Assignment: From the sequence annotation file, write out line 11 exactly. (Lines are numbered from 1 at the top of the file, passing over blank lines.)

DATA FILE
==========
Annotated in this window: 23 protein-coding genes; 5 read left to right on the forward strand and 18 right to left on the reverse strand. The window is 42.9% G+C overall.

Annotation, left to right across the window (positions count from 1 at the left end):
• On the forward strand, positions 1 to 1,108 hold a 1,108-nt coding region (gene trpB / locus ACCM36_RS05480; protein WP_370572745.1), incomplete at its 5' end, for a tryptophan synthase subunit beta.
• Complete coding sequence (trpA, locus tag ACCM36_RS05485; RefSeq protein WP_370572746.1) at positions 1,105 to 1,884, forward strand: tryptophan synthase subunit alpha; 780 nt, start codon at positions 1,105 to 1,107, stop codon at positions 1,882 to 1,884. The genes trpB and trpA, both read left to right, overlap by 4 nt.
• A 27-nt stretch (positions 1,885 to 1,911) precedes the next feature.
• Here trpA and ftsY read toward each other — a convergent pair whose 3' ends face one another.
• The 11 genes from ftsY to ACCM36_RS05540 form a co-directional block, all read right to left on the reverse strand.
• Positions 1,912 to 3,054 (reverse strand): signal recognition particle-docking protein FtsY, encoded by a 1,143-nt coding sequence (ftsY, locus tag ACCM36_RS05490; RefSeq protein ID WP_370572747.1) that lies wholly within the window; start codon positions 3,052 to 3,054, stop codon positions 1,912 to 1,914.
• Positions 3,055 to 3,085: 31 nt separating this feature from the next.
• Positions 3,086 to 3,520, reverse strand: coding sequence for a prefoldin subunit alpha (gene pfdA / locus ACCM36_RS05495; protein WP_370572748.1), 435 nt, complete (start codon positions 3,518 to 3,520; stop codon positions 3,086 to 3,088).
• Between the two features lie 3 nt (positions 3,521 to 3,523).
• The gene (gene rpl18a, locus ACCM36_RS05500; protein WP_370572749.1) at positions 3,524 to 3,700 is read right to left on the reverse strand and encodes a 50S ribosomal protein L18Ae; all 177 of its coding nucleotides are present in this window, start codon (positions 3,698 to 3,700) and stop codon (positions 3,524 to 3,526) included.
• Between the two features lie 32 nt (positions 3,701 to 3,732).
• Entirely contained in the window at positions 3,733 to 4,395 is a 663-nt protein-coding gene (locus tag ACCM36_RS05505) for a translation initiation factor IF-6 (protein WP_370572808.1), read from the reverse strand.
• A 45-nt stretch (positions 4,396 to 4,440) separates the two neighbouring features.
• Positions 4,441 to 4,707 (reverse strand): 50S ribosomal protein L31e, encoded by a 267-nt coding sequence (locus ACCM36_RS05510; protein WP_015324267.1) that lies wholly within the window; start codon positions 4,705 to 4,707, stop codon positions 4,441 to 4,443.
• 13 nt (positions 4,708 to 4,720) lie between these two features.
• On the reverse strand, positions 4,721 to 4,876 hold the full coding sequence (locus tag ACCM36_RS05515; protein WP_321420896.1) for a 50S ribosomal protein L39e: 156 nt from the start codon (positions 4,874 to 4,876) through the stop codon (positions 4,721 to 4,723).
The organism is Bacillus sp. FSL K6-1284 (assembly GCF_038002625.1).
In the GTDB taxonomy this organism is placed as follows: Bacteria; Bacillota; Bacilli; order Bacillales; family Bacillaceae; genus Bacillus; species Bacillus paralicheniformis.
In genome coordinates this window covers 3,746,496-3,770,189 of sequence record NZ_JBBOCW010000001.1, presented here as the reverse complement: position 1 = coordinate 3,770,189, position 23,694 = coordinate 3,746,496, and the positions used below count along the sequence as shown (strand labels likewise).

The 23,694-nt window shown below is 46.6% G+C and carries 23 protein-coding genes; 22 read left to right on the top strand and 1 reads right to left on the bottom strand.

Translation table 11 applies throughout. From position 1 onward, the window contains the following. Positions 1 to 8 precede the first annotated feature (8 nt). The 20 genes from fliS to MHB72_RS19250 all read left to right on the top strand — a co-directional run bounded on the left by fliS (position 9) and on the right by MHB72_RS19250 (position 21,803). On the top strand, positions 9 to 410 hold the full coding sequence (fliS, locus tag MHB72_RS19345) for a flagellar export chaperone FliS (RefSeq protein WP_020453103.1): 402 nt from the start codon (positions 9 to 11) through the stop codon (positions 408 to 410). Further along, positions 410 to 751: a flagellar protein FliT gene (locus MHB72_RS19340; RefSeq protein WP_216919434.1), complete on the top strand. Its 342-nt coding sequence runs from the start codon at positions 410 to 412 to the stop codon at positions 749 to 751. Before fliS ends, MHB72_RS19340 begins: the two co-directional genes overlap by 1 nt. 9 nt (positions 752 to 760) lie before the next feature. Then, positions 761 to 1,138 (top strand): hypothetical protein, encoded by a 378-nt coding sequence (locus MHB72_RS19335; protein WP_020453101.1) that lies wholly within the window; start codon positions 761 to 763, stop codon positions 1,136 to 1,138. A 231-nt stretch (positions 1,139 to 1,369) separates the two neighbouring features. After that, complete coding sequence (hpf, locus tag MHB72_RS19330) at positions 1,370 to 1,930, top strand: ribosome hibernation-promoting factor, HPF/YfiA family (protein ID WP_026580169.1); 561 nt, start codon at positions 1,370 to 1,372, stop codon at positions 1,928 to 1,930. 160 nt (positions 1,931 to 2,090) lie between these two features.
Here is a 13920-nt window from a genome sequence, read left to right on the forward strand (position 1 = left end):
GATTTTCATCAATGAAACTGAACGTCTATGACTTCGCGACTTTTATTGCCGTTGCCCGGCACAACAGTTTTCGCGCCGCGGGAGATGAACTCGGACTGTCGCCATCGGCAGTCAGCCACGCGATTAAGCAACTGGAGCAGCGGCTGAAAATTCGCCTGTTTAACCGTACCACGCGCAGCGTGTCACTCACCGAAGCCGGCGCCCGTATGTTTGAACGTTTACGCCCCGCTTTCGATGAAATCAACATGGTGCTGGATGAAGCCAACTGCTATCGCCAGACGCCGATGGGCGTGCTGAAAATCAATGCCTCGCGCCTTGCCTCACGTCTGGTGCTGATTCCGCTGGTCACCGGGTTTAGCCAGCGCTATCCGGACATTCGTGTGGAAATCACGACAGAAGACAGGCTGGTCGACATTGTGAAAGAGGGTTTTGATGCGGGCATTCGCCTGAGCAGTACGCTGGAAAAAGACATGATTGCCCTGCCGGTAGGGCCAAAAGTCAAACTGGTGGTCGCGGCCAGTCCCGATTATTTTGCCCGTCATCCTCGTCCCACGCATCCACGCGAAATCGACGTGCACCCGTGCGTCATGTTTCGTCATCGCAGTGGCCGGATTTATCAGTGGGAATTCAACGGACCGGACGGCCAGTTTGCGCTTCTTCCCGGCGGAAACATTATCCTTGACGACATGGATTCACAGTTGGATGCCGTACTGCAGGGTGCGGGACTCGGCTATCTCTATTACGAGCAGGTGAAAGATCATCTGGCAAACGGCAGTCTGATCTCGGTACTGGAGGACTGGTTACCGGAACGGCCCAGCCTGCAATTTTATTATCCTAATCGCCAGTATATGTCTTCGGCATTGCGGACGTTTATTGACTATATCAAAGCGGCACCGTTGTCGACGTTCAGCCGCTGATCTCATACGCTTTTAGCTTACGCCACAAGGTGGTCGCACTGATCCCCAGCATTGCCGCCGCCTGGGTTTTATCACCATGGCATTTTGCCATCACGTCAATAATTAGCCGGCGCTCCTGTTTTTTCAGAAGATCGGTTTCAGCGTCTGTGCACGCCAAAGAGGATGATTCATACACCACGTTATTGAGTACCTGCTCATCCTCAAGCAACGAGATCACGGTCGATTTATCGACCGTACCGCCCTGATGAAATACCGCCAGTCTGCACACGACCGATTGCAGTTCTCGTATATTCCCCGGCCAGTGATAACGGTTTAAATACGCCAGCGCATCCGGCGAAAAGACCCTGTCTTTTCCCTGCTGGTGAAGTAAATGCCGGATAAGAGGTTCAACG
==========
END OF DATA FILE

• Between the two features lie 3 nt (positions 3,521 to 3,523).